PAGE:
Introduction: 30% of U.S. healthcare expenditures support care that is ineffective in real-world(non-research) settings. Efficacious treatments in research settings often fail to prove effective at the individual-patient level when applied in everyday-care settings. Prospective patient-reported-outcome(PRO) registries measuring this wide spectrum of care may allow for identification of optimized care paradigms, refine surgical delivery, and demonstrate the value of spine surgery.
Methods: A nationwide, web-based, prospective, longitudinal one-year outcomes registry was introduced into 49 spine practices. Using standardized process of representative sampling, baseline, peri-operative, 3-and 12-month medical record and PRO was entered prospectively for five surgical spine diagnoses.
Results: To date, 37sites with 236surgeons from 29US states have enrolled 7951patients [2743(34.8%) disc herniation, 2678(34.0%) stenosis, 1549(19.6%) spondylolisthesis, 487(6.2%) recurrent-disc herniation, 426(5.4%) adjacent segment disease],Table-1. Of 7951patients enrolled, 4970 have passed 3mo follow-up with 81% follow-up rate and 1822 have passed 12mo with 74% follow-up rate. Mean pain (VAS-LP:6.9 vs2.6, VAS-BP:6.5 vs3.3), disability (ODI:49.8 vs 25.3), and quality-of-life (EQ5D:0.54 vs 0.76) were improved 12mo post-operatively,(P<0.001),Figure-1A. However, 194(11%)patients reported no improvement in ODI(ranging 8-17% per diagnosis) and 536(29.4%) failed to achieve a minimum-clinical-important-difference(MCID) level of improvement in ODI(range:24-48% per diagnosis)Figure-1B. Only 65% of patients reported outcome met expectations and 12%would not undergo surgery again. Lack of college degree, smoking, depression, back dominant symptoms, a prior spine surgery, workers comp or liability/disability claim, and symptom duration >3mo were associated with failure to achieve MCID 12mo after lumbar surgery. Patients with 2(OddsRatio:1.2), 3-4(OR:2.1) or =5(OR:2.9) of these pre-operative characteristics had increasing odds of treatment failure, Figure-2&Table-2.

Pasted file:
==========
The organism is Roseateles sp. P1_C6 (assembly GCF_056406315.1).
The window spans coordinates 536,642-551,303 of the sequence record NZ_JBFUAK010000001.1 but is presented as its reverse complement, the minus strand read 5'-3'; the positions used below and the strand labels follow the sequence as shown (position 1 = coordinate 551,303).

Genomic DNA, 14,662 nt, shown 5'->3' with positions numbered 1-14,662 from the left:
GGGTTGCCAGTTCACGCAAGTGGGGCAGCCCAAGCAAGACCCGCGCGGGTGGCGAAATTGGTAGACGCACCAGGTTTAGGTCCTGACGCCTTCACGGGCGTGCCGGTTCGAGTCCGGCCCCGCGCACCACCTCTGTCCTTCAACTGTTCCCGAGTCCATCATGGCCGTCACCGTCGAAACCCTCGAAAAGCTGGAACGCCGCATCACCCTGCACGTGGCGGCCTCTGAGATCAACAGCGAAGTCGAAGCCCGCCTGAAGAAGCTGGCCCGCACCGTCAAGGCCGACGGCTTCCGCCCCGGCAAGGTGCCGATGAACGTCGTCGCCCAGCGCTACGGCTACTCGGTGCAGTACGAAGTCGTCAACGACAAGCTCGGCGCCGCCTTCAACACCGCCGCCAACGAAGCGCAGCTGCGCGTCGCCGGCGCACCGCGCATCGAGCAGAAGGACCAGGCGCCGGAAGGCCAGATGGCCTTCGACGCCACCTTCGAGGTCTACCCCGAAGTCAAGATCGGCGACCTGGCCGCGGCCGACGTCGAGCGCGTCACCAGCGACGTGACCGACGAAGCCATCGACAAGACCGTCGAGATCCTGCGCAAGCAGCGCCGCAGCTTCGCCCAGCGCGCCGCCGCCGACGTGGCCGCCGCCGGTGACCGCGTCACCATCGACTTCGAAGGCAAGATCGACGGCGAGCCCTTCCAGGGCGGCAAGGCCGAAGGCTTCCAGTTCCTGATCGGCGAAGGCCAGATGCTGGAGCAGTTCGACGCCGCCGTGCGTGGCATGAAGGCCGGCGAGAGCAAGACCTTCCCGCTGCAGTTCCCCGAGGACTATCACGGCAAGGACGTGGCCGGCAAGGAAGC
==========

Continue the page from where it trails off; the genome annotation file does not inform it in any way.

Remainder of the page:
Conclusions: Lumbar surgery was effective at improving pain, disability, and quality-of-life for five common lumbar diagnoses. Significant variability exists in effectiveness of surgical care at individual-patient level, and many patients experience little to no benefit from surgery in current real-world practice paradigms. Individual patient profiles may identify patients least likely to improve.
Patient Care: Our study demonstrates that significant variability exists in effectiveness of surgical care at individual-patient level, and many patients experience little to no benefit from surgery in current real-world practice paradigms. Individual patient profiles may identify patients least likely to improve.
Learning Objectives: At the end of the session, participants should be able to: 1) Understand that in a nation-wide registry, lumbar surgery is effective in improving pain, disability and quality of life; 2) Determine that significant variability exists in effectiveness of surgical care at individual-patient level